When my husband asked my parents for my hand in marriage, they said yes, on one condition: We wait to get married until we were both college graduates. He agreed with a lump in his throat (I’m sure). We waited a while before pleading our case to both sides of our family—why we should marry the year I graduated with his senior year still ahead of us. They didn’t buy it, no matter how we broached the subject. Regardless, we—or should I say I—planned our small wedding in secret, even going so far as to secure our venue, a beautiful rose garden, for a date our families didn’t know about.
What can I say? Patience really isn’t my strong suit.
Thankfully, it all went wonderfully. Our families warmed up to the new date long before the wedding, and now that the years have passed, we can see how we would’ve had to cram even the most intimate of ceremonies into that next year. It would’ve been tough.
Isn’t that typical human nature, though? Always thinking we know best? Trying to manipulate a scenario at all costs so we get what we want, when we want it? Now that I’m older I know better, but I still find myself doing these things occasionally.
I think some of the hardest times are when the Lord tells you to wait, just wait, for your dreams.
Newlyweds barely scraping by, looking forward to financially sound times. Just wait.
Moving to a new town . . . again, seeking a job that feels like it was made for you. Just wait.
Having a husband and a home and dreaming of the baby you’ll hopefully bring into this world even though you’re scared. Just wait.
Life’s a lot about waiting, and in the waiting, it can be difficult to see your way out.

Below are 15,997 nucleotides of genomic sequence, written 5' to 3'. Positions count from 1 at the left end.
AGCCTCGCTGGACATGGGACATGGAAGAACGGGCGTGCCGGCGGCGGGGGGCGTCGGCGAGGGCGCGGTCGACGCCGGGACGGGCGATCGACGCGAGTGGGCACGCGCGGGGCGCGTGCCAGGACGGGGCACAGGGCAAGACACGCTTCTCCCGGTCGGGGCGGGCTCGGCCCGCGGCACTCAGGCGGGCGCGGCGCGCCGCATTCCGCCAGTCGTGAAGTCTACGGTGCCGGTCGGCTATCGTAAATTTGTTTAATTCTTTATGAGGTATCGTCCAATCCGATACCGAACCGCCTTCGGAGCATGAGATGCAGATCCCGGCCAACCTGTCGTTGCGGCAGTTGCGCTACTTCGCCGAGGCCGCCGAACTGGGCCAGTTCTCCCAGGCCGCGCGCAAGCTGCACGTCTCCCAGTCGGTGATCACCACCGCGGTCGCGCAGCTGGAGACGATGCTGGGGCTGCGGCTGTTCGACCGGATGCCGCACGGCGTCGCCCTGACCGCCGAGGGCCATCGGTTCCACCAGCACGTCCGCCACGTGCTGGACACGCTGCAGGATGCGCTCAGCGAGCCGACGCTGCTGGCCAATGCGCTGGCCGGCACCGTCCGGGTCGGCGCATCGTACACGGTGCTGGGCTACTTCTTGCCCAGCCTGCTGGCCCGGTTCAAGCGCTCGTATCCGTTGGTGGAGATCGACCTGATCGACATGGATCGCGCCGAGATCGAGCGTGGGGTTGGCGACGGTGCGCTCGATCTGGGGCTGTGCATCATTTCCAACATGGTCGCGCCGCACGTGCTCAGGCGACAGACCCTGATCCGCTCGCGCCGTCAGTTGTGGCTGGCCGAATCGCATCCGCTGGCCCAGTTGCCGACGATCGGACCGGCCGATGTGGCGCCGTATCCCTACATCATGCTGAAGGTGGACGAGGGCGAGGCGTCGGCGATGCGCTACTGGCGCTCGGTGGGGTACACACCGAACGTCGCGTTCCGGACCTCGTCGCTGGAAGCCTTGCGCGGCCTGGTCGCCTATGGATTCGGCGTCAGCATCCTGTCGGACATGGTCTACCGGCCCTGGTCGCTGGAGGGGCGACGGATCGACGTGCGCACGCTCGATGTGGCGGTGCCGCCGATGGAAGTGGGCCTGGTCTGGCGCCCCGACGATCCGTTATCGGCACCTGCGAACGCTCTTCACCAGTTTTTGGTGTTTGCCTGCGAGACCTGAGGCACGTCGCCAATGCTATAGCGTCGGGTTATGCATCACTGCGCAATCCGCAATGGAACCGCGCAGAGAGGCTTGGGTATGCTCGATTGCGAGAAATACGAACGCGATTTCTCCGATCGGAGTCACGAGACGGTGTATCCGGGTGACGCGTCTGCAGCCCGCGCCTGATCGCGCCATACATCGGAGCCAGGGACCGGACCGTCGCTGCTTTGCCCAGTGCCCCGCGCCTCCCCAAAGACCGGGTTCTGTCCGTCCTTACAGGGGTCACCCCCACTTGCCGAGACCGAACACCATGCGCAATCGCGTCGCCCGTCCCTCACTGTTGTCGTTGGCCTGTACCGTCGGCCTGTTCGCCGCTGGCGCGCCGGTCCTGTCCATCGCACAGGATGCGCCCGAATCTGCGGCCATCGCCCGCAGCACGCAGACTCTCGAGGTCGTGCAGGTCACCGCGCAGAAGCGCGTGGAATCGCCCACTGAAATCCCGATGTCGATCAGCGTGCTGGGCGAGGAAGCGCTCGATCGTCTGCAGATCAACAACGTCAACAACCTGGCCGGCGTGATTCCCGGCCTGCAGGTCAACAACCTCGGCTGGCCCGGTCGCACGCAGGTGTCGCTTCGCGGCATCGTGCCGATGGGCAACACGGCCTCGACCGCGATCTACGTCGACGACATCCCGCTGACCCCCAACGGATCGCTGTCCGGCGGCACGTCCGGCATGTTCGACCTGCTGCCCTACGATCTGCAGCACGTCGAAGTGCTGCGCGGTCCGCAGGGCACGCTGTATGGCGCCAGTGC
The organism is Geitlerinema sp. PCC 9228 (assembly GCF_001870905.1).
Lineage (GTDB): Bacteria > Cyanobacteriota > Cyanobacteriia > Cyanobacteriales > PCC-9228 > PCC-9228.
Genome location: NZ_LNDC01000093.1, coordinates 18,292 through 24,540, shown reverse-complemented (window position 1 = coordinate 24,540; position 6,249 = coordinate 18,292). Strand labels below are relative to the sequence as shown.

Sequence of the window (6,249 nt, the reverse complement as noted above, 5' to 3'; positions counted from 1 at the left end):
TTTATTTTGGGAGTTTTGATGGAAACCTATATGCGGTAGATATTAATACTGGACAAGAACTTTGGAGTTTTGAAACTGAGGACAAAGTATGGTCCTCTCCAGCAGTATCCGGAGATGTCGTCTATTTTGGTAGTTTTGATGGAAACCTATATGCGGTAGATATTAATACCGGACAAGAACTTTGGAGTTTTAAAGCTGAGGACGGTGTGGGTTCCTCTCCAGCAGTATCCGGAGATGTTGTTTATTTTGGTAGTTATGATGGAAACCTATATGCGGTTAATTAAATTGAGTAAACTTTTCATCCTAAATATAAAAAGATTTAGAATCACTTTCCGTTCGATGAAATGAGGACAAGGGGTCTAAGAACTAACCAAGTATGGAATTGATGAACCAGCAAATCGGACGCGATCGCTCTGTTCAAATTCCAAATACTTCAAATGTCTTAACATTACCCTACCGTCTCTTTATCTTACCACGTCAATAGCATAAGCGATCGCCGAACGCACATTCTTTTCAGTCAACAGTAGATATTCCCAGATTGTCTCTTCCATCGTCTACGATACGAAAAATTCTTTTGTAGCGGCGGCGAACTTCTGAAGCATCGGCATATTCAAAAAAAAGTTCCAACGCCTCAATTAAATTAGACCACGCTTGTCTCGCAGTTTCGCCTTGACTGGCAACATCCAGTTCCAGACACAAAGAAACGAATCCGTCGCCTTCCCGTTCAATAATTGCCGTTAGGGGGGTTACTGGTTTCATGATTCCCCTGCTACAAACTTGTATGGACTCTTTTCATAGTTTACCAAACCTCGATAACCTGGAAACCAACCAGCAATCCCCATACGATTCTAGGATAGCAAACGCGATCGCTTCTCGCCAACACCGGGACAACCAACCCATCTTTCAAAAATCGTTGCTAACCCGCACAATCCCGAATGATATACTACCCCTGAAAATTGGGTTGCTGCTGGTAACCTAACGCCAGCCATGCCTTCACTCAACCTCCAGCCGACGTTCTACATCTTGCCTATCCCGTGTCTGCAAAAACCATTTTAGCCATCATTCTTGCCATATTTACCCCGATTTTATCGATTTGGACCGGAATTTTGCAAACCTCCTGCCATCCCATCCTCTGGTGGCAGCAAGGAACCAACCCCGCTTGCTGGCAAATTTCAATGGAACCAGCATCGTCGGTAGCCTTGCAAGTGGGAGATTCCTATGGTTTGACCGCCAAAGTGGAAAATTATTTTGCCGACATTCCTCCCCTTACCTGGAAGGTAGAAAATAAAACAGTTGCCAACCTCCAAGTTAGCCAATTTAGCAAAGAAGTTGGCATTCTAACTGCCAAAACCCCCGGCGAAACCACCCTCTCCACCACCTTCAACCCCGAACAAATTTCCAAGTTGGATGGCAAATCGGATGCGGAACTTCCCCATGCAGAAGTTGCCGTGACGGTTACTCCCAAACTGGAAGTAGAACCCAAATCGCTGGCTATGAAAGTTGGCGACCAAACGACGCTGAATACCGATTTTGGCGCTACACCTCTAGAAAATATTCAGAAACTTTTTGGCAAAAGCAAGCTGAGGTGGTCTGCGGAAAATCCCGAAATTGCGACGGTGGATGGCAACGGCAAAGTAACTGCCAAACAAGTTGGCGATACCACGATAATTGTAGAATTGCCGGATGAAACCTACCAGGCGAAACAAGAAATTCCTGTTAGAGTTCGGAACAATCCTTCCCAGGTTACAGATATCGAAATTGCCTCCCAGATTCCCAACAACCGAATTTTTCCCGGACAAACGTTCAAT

Here’s the thing though: This moment is but a blip in the timeline of your life.
It might feel endless now, but it’s surely not, and it’s all part of your story. You have to just wait and be patient.
As any reader knows, you don’t want to skip all the way to the last chapter. You want to enjoy all the pages in the middle, no matter what they hold. Who better to trust with all those pages than Jesus? We’re not to lean on our own understanding anyway (Proverbs 3:5-6).
He is always good. Sometimes chapters later, or even at the start of the very next one, you’re able to see His hand in everything—the reasons why things didn’t work out like you wanted at the time.
That first year of marriage when you were broke and cold so you ate every meal under blankets with your heater? Those kids learned a lot. They have plenty of funny stories to tell, too. I’m glad for the wait.
Those moves and job changes that landed you in an unexpected industry? They shifted your outlook on life for the better. They brought you close to new people, too. I’m glad for the wait.
The period of time when you nervously answered God’s call to grow your family, and in time He said Yes, here she is, but wait nine more months? What a blessing. What a game-changer, too. I’m glad for the wait.
I’m able to look back with a new appreciation for the hard times. I smile when I remember that girl who would’ve done anything to change her circumstances, love her heart, and if I could, I’d encourage her to just wait.